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Diseases

Genetic and Rare Diseases Information Center (GARD)

Prader-Willi syndrome


Other Names for this Disease
  • PWS
  • Willi-Prader syndrome
  • Prader-Labhart-Willi syndrome
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Tests & Diagnosis

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How is Prader-Willi syndrome diagnosed?

There are clinical diagnostic criteria for Prader-Willi syndrome (PWS) that were developed in the past that continue to be useful. These criteria can be viewed on the National Institute of Health's NICHD Web site.

However, the current mainstay of a diagnosis when PWS is suspected is a form of genetic testing called DNA methylation testing. This testing can detect abnormal, parent-specific imprinting on the region of chromosome 15 that is responsible for PWS. It determines whether the region is maternally inherited only (i.e., the paternally contributed region is absent) and confirms a diagnosis in more than 99% of affected people. DNA methylation testing is especially important in people who have non-classic features, or are too young to show enough features to make the diagnosis based on signs and symptoms alone.[1]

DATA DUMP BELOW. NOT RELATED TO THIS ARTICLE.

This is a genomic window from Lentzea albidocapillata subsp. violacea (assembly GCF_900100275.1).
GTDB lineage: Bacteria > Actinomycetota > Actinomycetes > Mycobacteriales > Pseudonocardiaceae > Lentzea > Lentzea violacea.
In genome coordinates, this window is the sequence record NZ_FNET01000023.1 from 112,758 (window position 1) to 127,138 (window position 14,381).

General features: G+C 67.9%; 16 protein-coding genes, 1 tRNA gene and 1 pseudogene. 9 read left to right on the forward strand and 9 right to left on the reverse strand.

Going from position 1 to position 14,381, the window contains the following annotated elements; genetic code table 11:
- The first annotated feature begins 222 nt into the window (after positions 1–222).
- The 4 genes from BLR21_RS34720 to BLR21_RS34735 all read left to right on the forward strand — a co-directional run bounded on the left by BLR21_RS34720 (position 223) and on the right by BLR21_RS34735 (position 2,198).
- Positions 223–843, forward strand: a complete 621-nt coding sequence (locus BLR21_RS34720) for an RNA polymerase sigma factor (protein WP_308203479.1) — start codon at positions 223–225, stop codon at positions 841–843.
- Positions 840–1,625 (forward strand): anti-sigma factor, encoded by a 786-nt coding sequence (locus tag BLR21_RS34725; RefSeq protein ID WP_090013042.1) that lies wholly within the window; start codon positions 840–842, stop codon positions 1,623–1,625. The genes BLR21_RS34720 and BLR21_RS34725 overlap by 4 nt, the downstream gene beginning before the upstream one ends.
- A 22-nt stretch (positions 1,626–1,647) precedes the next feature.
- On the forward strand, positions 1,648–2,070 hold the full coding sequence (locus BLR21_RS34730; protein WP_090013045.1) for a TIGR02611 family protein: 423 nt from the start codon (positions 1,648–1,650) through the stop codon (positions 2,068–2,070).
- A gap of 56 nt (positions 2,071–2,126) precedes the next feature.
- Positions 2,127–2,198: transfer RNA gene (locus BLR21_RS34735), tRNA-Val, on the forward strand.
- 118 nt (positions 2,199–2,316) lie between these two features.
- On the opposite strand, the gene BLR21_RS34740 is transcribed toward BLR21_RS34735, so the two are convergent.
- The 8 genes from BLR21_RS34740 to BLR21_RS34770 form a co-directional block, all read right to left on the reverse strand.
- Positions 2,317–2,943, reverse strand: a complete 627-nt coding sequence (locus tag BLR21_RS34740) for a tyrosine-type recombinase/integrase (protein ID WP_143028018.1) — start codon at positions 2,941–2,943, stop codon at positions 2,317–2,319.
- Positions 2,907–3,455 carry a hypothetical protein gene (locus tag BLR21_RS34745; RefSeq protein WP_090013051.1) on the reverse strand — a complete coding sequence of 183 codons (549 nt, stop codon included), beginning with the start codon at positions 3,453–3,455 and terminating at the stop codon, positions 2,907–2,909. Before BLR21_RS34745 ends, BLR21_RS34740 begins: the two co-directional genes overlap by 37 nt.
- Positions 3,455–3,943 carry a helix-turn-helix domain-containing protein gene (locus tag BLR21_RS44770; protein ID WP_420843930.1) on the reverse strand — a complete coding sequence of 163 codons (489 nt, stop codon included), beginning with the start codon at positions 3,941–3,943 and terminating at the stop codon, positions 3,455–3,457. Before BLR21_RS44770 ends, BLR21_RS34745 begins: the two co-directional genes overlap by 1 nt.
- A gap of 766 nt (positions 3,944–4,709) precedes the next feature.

Last updated: 12/28/2015

References
  1. Driscoll DJ, Miller JL, Schwartz S, and Cassidy SB. Prader-Willi Syndrome. GeneReviews. January 23, 2014; http://www.ncbi.nlm.nih.gov/books/NBK1330/.


Testing

  • The Genetic Testing Registry (GTR) provides information about the genetic tests for this condition. The intended audience for the GTR is health care providers and researchers. Patients and consumers with specific questions about a genetic test should contact a health care provider or a genetics professional.
Other Names for this Disease
  • PWS
  • Willi-Prader syndrome
  • Prader-Labhart-Willi syndrome
See Disclaimer regarding information on this site. Some links on this page may take you to organizations outside of the National Institutes of Health.